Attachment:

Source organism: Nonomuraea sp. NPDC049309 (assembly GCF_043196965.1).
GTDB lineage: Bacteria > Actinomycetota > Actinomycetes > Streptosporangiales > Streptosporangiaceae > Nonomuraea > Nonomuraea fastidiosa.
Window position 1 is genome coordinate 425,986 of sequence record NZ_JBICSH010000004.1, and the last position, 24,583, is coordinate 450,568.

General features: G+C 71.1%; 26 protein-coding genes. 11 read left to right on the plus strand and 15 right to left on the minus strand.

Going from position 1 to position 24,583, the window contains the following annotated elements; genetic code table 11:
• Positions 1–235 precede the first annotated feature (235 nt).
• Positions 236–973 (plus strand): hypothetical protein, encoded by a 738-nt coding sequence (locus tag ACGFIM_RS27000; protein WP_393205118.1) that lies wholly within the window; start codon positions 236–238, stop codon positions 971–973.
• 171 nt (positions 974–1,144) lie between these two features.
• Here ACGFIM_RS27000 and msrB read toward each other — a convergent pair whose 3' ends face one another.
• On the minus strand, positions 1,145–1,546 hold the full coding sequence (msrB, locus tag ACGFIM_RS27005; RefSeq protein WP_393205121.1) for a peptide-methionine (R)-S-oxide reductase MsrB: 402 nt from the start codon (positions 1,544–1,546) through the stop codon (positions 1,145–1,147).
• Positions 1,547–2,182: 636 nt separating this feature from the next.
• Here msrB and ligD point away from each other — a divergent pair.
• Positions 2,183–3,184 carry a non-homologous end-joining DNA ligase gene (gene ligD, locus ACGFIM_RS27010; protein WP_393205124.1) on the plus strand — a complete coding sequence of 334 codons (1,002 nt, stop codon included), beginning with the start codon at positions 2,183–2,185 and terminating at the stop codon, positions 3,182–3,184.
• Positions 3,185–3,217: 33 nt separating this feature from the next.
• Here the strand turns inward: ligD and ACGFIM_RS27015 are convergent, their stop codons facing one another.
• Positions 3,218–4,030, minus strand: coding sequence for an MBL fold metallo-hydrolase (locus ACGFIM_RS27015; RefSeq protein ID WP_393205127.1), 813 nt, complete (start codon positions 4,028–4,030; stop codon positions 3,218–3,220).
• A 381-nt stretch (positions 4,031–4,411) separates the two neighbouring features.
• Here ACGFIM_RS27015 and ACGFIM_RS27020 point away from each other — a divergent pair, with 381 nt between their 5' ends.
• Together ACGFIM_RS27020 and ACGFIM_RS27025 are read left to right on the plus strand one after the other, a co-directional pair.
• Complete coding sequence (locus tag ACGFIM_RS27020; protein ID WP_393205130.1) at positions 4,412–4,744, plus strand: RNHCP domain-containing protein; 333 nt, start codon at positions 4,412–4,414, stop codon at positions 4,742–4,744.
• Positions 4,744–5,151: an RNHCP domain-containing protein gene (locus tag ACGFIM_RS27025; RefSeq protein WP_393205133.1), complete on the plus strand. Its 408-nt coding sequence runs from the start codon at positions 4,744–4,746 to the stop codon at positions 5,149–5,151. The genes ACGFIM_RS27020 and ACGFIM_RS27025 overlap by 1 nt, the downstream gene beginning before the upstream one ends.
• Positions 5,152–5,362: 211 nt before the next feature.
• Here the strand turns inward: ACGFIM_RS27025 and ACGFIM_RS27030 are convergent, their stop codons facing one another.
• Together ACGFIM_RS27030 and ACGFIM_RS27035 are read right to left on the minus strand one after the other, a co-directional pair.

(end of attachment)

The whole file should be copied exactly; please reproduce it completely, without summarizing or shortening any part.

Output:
Source organism: Nonomuraea sp. NPDC049309 (assembly GCF_043196965.1).
GTDB lineage: Bacteria > Actinomycetota > Actinomycetes > Streptosporangiales > Streptosporangiaceae > Nonomuraea > Nonomuraea fastidiosa.
Window position 1 is genome coordinate 425,986 of sequence record NZ_JBICSH010000004.1, and the last position, 24,583, is coordinate 450,568.

General features: G+C 71.1%; 26 protein-coding genes. 11 read left to right on the plus strand and 15 right to left on the minus strand.

Going from position 1 to position 24,583, the window contains the following annotated elements; genetic code table 11:
• Positions 1–235 precede the first annotated feature (235 nt).
• Positions 236–973 (plus strand): hypothetical protein, encoded by a 738-nt coding sequence (locus tag ACGFIM_RS27000; protein WP_393205118.1) that lies wholly within the window; start codon positions 236–238, stop codon positions 971–973.
• 171 nt (positions 974–1,144) lie between these two features.
• Here ACGFIM_RS27000 and msrB read toward each other — a convergent pair whose 3' ends face one another.
• On the minus strand, positions 1,145–1,546 hold the full coding sequence (msrB, locus tag ACGFIM_RS27005; RefSeq protein WP_393205121.1) for a peptide-methionine (R)-S-oxide reductase MsrB: 402 nt from the start codon (positions 1,544–1,546) through the stop codon (positions 1,145–1,147).
• Positions 1,547–2,182: 636 nt separating this feature from the next.
• Here msrB and ligD point away from each other — a divergent pair.
• Positions 2,183–3,184 carry a non-homologous end-joining DNA ligase gene (gene ligD, locus ACGFIM_RS27010; protein WP_393205124.1) on the plus strand — a complete coding sequence of 334 codons (1,002 nt, stop codon included), beginning with the start codon at positions 2,183–2,185 and terminating at the stop codon, positions 3,182–3,184.
• Positions 3,185–3,217: 33 nt separating this feature from the next.
• Here the strand turns inward: ligD and ACGFIM_RS27015 are convergent, their stop codons facing one another.
• Positions 3,218–4,030, minus strand: coding sequence for an MBL fold metallo-hydrolase (locus ACGFIM_RS27015; RefSeq protein ID WP_393205127.1), 813 nt, complete (start codon positions 4,028–4,030; stop codon positions 3,218–3,220).
• A 381-nt stretch (positions 4,031–4,411) separates the two neighbouring features.
• Here ACGFIM_RS27015 and ACGFIM_RS27020 point away from each other — a divergent pair, with 381 nt between their 5' ends.
• Together ACGFIM_RS27020 and ACGFIM_RS27025 are read left to right on the plus strand one after the other, a co-directional pair.
• Complete coding sequence (locus tag ACGFIM_RS27020; protein ID WP_393205130.1) at positions 4,412–4,744, plus strand: RNHCP domain-containing protein; 333 nt, start codon at positions 4,412–4,414, stop codon at positions 4,742–4,744.
• Positions 4,744–5,151: an RNHCP domain-containing protein gene (locus tag ACGFIM_RS27025; RefSeq protein WP_393205133.1), complete on the plus strand. Its 408-nt coding sequence runs from the start codon at positions 4,744–4,746 to the stop codon at positions 5,149–5,151. The genes ACGFIM_RS27020 and ACGFIM_RS27025 overlap by 1 nt, the downstream gene beginning before the upstream one ends.
• Positions 5,152–5,362: 211 nt before the next feature.
• Here the strand turns inward: ACGFIM_RS27025 and ACGFIM_RS27030 are convergent, their stop codons facing one another.
• Together ACGFIM_RS27030 and ACGFIM_RS27035 are read right to left on the minus strand one after the other, a co-directional pair.